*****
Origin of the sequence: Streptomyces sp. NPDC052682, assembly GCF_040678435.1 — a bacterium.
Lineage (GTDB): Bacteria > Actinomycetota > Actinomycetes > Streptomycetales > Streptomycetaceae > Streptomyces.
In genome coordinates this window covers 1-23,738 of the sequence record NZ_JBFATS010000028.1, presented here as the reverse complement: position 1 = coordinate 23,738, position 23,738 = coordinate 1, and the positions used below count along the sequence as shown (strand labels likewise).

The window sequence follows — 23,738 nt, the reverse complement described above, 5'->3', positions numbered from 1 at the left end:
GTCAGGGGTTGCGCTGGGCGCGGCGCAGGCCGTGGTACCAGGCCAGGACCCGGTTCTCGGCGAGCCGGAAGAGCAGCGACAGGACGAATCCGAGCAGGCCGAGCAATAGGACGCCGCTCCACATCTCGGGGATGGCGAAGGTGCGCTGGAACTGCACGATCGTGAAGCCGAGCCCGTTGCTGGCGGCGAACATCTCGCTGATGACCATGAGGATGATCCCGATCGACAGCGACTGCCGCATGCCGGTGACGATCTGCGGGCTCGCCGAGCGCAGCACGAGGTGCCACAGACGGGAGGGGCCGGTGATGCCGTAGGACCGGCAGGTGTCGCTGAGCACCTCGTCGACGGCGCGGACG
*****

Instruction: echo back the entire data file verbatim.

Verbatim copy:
Origin of the sequence: Streptomyces sp. NPDC052682, assembly GCF_040678435.1 — a bacterium.
Lineage (GTDB): Bacteria > Actinomycetota > Actinomycetes > Streptomycetales > Streptomycetaceae > Streptomyces.
In genome coordinates this window covers 1-23,738 of the sequence record NZ_JBFATS010000028.1, presented here as the reverse complement: position 1 = coordinate 23,738, position 23,738 = coordinate 1, and the positions used below count along the sequence as shown (strand labels likewise).

The window sequence follows — 23,738 nt, the reverse complement described above, 5'->3', positions numbered from 1 at the left end:
GTCAGGGGTTGCGCTGGGCGCGGCGCAGGCCGTGGTACCAGGCCAGGACCCGGTTCTCGGCGAGCCGGAAGAGCAGCGACAGGACGAATCCGAGCAGGCCGAGCAATAGGACGCCGCTCCACATCTCGGGGATGGCGAAGGTGCGCTGGAACTGCACGATCGTGAAGCCGAGCCCGTTGCTGGCGGCGAACATCTCGCTGATGACCATGAGGATGATCCCGATCGACAGCGACTGCCGCATGCCGGTGACGATCTGCGGGCTCGCCGAGCGCAGCACGAGGTGCCACAGACGGGAGGGGCCGGTGATGCCGTAGGACCGGCAGGTGTCGCTGAGCACCTCGTCGACGGCGCGGACG